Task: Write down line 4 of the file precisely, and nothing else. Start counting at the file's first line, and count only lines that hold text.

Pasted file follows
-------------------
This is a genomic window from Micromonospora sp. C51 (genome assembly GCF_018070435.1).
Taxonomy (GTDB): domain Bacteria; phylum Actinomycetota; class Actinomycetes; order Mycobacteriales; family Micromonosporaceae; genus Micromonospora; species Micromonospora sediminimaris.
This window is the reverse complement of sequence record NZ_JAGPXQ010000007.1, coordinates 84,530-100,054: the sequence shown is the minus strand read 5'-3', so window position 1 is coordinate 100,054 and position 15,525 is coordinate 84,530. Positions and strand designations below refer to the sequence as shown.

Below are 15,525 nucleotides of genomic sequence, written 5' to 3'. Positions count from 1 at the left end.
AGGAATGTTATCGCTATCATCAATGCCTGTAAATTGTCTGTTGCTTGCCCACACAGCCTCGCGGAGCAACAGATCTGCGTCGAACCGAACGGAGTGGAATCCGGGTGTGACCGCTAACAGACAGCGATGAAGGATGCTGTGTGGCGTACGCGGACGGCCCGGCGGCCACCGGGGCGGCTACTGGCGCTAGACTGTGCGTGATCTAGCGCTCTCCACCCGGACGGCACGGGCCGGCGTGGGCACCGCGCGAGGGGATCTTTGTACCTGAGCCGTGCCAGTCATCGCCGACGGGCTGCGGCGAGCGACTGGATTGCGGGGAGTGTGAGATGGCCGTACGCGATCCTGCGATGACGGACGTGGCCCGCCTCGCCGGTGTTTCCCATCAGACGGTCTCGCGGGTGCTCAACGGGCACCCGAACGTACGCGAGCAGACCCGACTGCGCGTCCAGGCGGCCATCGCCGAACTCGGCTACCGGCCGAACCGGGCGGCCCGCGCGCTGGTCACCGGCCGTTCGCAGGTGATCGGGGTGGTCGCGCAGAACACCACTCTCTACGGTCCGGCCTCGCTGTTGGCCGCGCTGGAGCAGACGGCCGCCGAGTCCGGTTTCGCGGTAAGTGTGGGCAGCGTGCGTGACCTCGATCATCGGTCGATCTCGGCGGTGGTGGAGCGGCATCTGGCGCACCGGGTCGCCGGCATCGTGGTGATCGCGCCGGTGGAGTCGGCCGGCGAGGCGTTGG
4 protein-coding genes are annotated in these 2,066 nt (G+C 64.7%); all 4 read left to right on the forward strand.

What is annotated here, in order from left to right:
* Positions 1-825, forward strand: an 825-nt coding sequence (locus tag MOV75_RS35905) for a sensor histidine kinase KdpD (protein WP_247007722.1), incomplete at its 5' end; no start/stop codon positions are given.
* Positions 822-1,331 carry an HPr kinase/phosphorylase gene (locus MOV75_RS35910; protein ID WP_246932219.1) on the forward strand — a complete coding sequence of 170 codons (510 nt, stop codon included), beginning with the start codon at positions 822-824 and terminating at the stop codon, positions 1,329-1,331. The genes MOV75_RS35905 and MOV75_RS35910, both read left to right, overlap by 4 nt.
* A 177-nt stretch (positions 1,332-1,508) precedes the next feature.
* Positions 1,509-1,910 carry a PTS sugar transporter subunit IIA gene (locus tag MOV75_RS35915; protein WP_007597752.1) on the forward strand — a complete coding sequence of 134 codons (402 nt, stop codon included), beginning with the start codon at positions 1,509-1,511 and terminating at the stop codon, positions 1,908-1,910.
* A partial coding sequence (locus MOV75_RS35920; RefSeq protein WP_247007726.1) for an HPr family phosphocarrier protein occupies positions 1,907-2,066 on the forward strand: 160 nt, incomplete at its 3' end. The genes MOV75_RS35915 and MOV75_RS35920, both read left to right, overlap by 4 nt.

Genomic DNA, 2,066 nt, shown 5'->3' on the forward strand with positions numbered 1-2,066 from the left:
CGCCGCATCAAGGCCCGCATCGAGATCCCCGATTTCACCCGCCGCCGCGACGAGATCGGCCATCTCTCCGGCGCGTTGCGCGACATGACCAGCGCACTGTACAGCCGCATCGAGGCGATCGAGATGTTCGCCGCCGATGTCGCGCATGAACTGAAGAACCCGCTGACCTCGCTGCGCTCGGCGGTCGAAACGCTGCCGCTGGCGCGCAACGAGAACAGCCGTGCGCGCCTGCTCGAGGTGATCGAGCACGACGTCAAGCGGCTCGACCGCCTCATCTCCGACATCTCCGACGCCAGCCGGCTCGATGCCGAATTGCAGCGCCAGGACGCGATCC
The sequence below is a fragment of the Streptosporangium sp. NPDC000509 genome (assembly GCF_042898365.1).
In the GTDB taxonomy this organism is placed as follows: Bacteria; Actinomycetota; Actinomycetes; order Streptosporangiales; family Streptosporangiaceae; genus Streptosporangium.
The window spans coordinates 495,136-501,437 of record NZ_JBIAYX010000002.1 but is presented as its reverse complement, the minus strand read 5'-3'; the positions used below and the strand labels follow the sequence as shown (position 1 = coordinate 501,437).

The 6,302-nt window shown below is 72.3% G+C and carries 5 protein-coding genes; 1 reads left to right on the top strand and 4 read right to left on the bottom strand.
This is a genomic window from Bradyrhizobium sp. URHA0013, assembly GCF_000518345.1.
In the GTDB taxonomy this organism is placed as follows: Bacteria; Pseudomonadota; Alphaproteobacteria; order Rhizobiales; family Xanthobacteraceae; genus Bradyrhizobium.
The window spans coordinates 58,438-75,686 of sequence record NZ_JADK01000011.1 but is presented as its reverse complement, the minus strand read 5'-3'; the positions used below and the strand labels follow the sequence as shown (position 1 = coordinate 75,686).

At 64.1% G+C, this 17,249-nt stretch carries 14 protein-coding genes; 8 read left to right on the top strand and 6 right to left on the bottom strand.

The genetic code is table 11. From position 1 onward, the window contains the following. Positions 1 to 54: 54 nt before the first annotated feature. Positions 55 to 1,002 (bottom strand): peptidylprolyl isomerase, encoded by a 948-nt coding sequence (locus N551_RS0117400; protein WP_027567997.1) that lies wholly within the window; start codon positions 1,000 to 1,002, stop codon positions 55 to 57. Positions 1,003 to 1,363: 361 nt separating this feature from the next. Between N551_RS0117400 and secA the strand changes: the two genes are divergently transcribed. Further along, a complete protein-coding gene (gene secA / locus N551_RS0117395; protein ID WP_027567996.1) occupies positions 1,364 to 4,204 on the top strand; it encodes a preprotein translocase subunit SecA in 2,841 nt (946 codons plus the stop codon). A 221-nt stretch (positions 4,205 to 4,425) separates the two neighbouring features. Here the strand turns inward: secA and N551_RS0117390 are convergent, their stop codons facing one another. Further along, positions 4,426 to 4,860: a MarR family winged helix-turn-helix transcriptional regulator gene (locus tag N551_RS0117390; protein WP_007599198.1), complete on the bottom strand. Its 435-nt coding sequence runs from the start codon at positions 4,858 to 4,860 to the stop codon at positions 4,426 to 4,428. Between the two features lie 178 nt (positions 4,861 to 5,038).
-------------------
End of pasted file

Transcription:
Below are 15,525 nucleotides of genomic sequence, written 5' to 3'. Positions count from 1 at the left end.